October 18, 2018

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12 investments to sell or avoid

Here are some kinds of investment to avoid

Big Ticket Consumer Purchases

Big Ticket Consumer Purchases

The 12 categories on which he is negative are:

• Manufacturers and distributors of big-ticket consumer purchases such as cars, appliances, air travel, cruises, and leisure and hospitality providers. As consumers save more, they’ll curtail spending on expensive postponable items.

• Credit card and other lenders to consumers. They’ll be burdened for years by the new focus on saving, and horror stories about what personal debt can do to you.

• Conventional home builders and suppliers. Burdened by excess inventories from the past building boom and the evaporation of home-owner investment interest.

• Antiques, art and other tangibles. They need high inflation and upper-income people flush with cash to do well.

• Banks and similar financial institutions. Their executives are likely to act very conservatively for a generation, with a focus on lowering risk rather than boosting earnings.

• “Junk” (high-risk) securities. Deflation will be lethal because the borrowers will find it difficult if not impossible to service their bonds.

• Flailing companies. Below-average revenue growth, high fixed costs and big debts will be “a lethal combination in an era of slow growth.”

• Low- and old-tech capital equipment producers. In the advanced economies the focus will be on productivity-enhancing equipment rather than capacity expansion.

• Commercial real estate. Vacancies are rising, rental levels for new tenants have collapsed and prices are plunging.

• Commodities. Excess supply and muted demand will keep prices under pressure, but more important will be the collapse of investment/speculative demand.

• Developing country stocks and bonds. Emerging markets overwhelmingly depend for their growth on exports to the US, where there is going to be major retrenchment in demand.

• Japan – “a slow-train wreck.” An ageing and shrinking population, cautious consumers, huge government debt, failure of the money-printing policy.

CopyRight – OnTarget March 2011 by Martin Spring

This article followed on from – Prediction: unemployment to continue rising

and is followed by – Ten investments to buy

and is part of the series starting with – Survive and Prosper in the Grim Decade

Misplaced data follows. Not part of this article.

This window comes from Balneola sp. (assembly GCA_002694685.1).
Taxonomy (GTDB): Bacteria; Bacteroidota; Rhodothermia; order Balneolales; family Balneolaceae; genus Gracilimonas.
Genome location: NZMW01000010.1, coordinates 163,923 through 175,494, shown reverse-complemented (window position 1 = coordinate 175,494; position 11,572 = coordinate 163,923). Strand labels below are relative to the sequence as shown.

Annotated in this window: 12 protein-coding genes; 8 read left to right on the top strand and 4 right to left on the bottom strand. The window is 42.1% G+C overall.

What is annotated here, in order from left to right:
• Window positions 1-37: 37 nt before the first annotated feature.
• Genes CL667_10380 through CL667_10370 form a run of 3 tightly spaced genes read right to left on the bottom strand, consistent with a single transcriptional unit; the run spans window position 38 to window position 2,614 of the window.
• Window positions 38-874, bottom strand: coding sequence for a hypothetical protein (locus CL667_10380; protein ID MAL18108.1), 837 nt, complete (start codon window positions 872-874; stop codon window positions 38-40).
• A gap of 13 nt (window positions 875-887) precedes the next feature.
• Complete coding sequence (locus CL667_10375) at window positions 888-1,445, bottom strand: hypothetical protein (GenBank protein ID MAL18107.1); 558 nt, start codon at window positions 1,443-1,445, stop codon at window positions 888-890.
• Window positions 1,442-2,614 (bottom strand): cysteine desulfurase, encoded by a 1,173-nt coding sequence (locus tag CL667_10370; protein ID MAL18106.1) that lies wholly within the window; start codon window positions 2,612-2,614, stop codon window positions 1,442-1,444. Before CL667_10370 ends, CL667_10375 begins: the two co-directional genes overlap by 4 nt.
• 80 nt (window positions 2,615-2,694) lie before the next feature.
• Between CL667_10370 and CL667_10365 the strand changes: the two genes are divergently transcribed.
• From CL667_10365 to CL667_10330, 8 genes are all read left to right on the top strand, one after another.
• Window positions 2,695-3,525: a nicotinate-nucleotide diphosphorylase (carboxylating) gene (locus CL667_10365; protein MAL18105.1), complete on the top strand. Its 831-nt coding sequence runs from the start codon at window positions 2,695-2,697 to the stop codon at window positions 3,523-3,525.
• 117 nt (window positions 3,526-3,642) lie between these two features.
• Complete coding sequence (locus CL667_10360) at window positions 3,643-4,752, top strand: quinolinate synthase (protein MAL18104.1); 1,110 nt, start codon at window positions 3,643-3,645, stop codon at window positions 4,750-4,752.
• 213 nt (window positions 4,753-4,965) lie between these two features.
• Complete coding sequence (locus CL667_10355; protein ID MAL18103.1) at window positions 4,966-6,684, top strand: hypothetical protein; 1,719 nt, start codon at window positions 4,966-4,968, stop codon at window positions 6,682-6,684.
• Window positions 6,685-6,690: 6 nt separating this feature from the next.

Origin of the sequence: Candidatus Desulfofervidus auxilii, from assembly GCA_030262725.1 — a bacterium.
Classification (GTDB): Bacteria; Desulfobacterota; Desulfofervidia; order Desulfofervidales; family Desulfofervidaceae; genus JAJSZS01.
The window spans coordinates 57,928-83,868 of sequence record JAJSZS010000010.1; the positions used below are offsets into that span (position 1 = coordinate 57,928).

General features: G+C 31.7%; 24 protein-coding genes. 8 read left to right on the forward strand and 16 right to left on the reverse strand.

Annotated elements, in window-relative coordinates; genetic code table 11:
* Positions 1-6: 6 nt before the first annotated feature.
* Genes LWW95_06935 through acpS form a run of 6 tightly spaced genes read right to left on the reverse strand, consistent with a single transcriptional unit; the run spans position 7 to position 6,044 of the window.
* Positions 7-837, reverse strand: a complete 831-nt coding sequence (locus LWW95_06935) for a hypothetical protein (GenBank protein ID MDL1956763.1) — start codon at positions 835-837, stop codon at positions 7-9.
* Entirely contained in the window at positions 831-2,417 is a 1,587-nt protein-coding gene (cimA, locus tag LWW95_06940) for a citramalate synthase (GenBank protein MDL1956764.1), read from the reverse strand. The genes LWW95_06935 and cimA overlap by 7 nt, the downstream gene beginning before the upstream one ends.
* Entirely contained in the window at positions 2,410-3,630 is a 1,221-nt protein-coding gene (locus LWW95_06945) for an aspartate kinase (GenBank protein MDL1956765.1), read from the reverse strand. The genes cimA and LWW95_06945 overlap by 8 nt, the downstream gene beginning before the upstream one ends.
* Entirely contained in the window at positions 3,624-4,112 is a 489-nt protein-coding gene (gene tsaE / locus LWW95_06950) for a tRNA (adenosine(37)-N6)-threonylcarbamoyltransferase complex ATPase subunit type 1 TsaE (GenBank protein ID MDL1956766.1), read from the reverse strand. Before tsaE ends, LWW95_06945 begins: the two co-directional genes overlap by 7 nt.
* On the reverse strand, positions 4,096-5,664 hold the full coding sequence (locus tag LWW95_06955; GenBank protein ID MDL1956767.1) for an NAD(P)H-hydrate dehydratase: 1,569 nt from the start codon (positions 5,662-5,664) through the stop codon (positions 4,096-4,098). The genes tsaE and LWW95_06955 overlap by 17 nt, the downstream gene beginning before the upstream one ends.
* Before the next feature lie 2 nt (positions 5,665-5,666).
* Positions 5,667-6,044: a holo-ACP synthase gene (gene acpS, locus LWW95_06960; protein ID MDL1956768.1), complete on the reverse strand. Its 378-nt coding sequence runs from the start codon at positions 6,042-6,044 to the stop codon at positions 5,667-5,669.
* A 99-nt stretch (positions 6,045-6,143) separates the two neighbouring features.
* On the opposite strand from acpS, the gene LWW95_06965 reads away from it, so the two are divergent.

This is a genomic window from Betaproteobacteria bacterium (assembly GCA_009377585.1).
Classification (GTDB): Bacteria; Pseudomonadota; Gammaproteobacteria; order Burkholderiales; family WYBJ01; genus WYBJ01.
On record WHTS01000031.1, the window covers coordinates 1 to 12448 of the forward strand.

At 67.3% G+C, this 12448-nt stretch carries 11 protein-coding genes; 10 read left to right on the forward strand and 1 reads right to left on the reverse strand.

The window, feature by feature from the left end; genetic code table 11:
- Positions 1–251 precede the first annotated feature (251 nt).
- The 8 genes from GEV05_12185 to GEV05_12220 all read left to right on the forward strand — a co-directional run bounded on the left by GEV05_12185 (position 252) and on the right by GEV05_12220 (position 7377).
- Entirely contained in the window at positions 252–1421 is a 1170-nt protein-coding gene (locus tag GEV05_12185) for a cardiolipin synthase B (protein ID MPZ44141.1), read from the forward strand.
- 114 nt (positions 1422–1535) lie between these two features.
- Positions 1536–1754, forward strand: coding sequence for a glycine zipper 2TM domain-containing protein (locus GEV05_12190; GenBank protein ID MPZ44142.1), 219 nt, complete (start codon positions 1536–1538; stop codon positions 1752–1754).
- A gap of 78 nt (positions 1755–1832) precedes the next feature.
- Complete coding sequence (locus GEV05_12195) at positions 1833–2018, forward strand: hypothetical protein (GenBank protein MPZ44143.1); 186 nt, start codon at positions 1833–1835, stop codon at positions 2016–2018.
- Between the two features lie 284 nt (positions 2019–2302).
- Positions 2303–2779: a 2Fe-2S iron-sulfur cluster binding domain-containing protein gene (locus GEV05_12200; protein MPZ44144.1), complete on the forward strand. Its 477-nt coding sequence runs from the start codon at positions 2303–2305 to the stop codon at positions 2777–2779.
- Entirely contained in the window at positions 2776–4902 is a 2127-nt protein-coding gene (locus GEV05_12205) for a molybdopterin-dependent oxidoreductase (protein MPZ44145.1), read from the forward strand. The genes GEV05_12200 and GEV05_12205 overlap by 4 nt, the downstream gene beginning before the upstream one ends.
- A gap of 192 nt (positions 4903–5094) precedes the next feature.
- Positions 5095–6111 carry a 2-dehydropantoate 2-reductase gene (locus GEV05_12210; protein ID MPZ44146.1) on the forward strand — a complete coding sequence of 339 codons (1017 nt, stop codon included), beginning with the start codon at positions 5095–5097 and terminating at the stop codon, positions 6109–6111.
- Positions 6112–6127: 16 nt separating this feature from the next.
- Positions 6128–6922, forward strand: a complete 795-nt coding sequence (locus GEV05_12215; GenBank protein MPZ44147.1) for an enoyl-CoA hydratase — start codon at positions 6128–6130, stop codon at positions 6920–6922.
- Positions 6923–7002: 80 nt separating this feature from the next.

Prediction: unemployment to continue rising

Prediction: unemployment to continue rising

Unemployment to Rise

Unemployment to Rise

Shilling says the US economy will grow at an average rate of only 2 per cent a year — compared to the growth rate of 3.3 per cent needed just to keep unemployment stable, let alone soak up the existing pool of un- and under-employed. A study by the Federal Reserve of Kansas suggests this means that unemployment, instead of falling, will continue to worsen, at an average of nearly 1 per cent a year.

“The mind-set of American business will probably promote robust productivity growth in future years” from the internet, biotech, telecom and semiconductors. “As in the past decade, American businesses will likely continue to be more interested in not hiring people than in firing them.”

Over the next decade, because of slow economic growth, unemployment will be high and rising – unless there are huge job-creation programmes by the federal government. Shilling believes that is definitely going to happen as no government, whatever its economic philosophy, “can withstand high and rising joblessness for long.”

Shilling lists “12 investments to sell or avoid,” and “ten investments to buy.” I must warn that these recommendations are made from an American perspective. He largely ignores prospects in specific sectors of other economies, or for government bonds other than those of the US.

CopyRight – OnTarget March 2011 by Martin Spring

this article follows on from – A surfeit of leading-edge production plants

which was led by – Survive and Prosper in the Grim Decade